Only child Ding Zhongcheng, who was born in 2008, poses for a photograph in Shanghai
Only child Ding Zhongcheng, who was born in 2008, poses for a photograph in Shanghai August 30, 2014. "I don't want to have older brothers or sisters or younger ones either, because I don't want them to mess up all the things in the house. If there was a chance that my mother could give birth to older siblings, then I would accept it," Zhongcheng said. Reuters Photographer Carlos Barria photographed a person born in each year China?s one child policy has been in existence; from a man born in 1979, to a baby born in 2014, and asked them if they would have like to have siblings. China, the world's most populous country with nearly 1.4 billion people, says the country's one-child policy has averted 400 million births since 1980, saving scarce food resources and helping to pull families out of poverty. Couples violating the policy have had to pay a fine, or in some cases have been forced to undergo abortions. But late last year, China said it would allow millions of families to have two children, part of a plan to raise fertility rates and ease the financial burden on a rapidly ageing population. Picture taken August 30, 2014. REUTERS/Carlos Barria (CHINA - Tags: SOCIETY POLITICS PORTRAIT)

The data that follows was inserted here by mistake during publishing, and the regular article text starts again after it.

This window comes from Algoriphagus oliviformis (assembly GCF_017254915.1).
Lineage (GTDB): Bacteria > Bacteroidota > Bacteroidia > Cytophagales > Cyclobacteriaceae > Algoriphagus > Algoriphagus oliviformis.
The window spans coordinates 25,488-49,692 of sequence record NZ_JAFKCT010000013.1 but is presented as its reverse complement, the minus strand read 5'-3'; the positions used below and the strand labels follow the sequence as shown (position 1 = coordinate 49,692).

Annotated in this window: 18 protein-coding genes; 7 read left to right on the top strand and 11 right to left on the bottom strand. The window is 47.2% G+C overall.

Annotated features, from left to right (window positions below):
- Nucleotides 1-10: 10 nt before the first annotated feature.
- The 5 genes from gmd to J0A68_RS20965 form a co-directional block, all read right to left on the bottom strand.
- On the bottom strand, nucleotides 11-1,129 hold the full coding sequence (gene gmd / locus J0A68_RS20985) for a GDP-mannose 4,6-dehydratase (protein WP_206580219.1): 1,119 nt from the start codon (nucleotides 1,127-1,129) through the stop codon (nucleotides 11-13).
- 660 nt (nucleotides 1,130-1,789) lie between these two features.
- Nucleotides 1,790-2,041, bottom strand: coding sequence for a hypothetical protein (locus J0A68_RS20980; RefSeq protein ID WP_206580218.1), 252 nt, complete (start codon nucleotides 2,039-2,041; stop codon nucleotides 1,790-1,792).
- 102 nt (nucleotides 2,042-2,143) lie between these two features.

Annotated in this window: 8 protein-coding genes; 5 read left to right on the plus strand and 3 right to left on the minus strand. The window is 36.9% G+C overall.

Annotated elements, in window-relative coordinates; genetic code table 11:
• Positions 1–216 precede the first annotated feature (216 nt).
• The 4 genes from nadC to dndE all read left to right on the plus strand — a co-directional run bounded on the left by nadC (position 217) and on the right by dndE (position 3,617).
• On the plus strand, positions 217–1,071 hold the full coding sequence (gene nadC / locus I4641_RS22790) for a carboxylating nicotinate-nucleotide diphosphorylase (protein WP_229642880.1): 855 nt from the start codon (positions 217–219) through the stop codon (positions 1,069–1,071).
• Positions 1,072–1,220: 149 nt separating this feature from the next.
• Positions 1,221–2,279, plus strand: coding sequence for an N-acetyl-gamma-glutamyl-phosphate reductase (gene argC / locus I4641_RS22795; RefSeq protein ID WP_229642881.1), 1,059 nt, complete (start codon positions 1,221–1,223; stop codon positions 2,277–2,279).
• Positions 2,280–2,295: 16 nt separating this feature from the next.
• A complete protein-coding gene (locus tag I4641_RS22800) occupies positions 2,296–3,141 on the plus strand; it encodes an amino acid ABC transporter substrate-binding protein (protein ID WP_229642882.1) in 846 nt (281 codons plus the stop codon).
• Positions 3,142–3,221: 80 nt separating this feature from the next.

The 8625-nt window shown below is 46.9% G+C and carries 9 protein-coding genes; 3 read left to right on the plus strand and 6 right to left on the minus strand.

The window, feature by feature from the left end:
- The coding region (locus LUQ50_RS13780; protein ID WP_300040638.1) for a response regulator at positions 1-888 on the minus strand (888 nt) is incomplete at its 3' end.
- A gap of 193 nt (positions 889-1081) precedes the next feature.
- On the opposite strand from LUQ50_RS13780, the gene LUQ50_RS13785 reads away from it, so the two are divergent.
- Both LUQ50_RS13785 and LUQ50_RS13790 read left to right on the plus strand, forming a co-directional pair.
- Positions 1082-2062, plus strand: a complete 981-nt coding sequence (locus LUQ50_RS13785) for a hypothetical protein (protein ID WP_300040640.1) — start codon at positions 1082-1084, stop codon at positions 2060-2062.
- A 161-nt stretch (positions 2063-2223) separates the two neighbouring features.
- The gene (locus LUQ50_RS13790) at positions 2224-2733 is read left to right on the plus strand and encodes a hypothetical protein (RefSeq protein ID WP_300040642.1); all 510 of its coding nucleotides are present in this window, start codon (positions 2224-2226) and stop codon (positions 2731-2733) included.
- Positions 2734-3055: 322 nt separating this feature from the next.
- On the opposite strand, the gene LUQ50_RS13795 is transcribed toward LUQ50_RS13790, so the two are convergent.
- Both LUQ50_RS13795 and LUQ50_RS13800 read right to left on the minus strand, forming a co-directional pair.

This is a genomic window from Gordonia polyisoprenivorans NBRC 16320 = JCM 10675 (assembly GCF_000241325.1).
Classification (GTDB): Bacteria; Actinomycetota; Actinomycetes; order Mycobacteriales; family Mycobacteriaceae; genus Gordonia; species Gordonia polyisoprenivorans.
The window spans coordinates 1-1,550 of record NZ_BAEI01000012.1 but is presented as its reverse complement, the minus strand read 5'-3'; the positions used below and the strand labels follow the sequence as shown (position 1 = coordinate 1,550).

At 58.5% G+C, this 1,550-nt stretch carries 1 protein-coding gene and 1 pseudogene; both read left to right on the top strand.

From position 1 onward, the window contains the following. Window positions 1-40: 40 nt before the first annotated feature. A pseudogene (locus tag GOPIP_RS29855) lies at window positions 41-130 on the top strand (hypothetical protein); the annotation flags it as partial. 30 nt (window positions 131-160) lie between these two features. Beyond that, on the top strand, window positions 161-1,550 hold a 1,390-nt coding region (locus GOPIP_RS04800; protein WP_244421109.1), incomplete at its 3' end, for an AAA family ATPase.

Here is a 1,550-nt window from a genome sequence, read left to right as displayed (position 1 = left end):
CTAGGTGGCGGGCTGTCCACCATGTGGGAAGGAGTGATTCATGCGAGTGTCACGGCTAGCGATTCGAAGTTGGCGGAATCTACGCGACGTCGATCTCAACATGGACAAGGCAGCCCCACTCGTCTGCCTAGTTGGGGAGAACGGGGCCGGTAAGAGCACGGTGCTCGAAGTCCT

ATTENTION EDITORS - PICTURE 08 OF 37 FOR WIDER IMAGE STORY '36 YEARS OF CHINA'S ONE CHILD POLICY'
SEARCH 'BARRIA CHILD' FOR ALL PICTURES